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How do you define chapbook? If someone wants to call it a chapbook, that’s fine with me. Some people define it as a certain number of pages stapled or tied together, but I’ve seen so many different ways to do it. At the Little Indie Press Festival, Carley Gomez and Levi Sherman had a deck of cards with images of collages made from wallpaper scraps on one side and short prose poems on the other. But they also have a LED display that moves around Chicago showing poems, so those are chapbooks too. And I’ve seen loose individual poems in an envelope. Paul Ryan’s Destruction Instructions are poems with color images printed on glossy tri-fold brochures and then packaged all together in a white box. If someone wants to call a CD a chapbook, I think that’s fine too.


What makes a good chapbook? Design and packaging are nice, but what makes a really good chapbook is the poetry. It has to be original and unique.


What chapbooks are inspiring you these days? Andy Karol’s Fail-Safe. Paul Ferrell’s The Cosby Show. Dana Jerman’s Sins in Good Taste. 


What chapbooks or chapbook poets have impacted your writing the most? Lisa Hemminger. Billy Tuggle. Nick Demske.

What do you look for when you put together a chapbook? Since lately I’m interested in doing small, short books, I’m interested in something that stands on its own.


How are you trying to get better as a chapbook poet? So there is the figuring out the logistics of how to do it—how to make them and sell them. And it seems there’s no other way to learn but the hard way—playing around, making mistakes, talking to people, getting surprise inspirations. I am painfully aware lately that I am slowed down by perfectionism. I don’t think I can be any other way. But the important thing for me would be to not let it stop me from doing anything at all. With the writing, I’m thinking of chapbooks as a format for more experimental, serious writing, or longer pieces that would be hard to get through at an open mic at a bar.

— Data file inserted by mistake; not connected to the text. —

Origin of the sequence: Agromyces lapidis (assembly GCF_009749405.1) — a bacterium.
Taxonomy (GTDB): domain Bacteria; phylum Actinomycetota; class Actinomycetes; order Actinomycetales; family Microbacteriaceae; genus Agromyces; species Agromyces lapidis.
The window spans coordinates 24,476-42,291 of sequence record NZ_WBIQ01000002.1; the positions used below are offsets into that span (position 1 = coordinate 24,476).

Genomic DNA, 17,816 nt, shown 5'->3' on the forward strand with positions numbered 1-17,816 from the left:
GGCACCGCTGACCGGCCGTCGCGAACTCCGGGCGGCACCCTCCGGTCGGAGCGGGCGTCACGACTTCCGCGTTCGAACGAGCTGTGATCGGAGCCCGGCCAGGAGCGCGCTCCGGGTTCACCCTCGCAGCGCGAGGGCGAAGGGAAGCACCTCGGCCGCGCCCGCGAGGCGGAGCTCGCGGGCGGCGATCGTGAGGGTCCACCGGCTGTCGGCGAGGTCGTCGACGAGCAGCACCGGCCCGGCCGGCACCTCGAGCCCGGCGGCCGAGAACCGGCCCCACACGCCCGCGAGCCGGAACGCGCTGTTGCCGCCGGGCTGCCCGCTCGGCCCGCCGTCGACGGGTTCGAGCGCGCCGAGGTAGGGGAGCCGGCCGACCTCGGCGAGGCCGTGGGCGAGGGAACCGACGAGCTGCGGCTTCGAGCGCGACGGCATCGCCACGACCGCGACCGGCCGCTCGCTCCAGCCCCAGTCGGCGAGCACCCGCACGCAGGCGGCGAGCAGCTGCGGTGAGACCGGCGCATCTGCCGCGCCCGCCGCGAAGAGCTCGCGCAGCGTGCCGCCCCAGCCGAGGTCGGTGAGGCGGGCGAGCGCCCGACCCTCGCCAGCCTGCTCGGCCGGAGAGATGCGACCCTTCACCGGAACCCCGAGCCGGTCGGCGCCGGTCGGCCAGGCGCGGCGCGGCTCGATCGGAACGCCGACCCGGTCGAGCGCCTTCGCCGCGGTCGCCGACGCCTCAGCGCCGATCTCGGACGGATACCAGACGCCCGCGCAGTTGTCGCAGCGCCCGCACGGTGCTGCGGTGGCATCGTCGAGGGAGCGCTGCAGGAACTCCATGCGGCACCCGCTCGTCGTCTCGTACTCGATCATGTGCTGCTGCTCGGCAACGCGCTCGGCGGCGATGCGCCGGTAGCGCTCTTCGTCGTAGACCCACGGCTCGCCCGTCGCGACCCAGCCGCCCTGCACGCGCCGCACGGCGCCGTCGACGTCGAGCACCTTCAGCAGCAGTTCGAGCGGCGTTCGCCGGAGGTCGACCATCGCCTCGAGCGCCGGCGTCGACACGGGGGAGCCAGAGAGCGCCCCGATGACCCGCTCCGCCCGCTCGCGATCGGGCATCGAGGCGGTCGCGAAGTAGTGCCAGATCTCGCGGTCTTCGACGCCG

What’s next for you? I’ve got lots of work in the pipeline and lots of ideas, but first I need to invest in a new printer.


Current chapbook reading list: Not My Enemy, Warrior Writers. Fearless as I Seam, Abigail Zimmer. White Deer, M. Forajter. Playing House, Carley Gomez/ Levi Sherman. Tiny Stories, Woody Leslie.

Number of chapbooks you own: I don’t know. A lot of my things are in storage right now, so I’m not going to count. But I’m sure it’s hundreds.


Number of chapbooks you’ve read: Hundreds, even more than I currently own, because I’ve given some away as gifts. 

Talk about your commitment to the chapbook writing community. I’m committed to the free expression of ideas and creativity. I’ve been doing my own open mic show for over five years, but I also have been attending all sorts of poetry events for years. I try to promote as much as I can, even if sometimes it’s only on Facebook.

Ways you promote and serve other chapbook poets: I promote poets as features at my monthly open mic show, “Elizabeth’s Crazy Little Thing.” They can read from their work and sell their books at the show. Often I buy chapbooks from poets when I go to see them read. And I find things at Quimby’s and Uncharted Books. Also, if I like something, I tell the author and I tell other people too. I think it’s important to spread the word and share ideas. It’s important to support the efforts of local poets, artists, musicians, etc. If you value and enjoy what they are doing, you need to let them know and support them by attending events and buying merchandise if you can.


Your chapbook credo: Do it any way you want.

Where you spend your chapbook earnings: Any money I get goes to attending events and supporting other poets, performers, venues, and book sellers.

Your chapbook wish: I think chapbooks could be like open mics, but in print form. That is, a way and a place for everyone to express themselves and share. Because, really, we need to hear everyone, not just ideological crap shouted at us from television sets.

I’m also interested in chapbooks as something to do with children.

I like tiny chapbooks for my dolls. They do a lot of reading.


Residence: Chicago

Job: Poet. Open Mic Host.

Chapbook education: Chicago. Columbia College. Scott Marshall. Quimby’s. CHI-PRC. Lisa Hemminger’s Yammer. Polyrhythmic Arts Collective. Janet Kuyper’s Scars Publications. Patrick Hurley’s Water of Life Press. Dave Gegic’s Puddin’head Press. All the poets and chapbooks I’ve ever come across.

Chapbook Bio: Elizabeth Harper’s chapbook, Love Songs from Psychopaths first came out in 1997. Tender Bonbons is her newest work.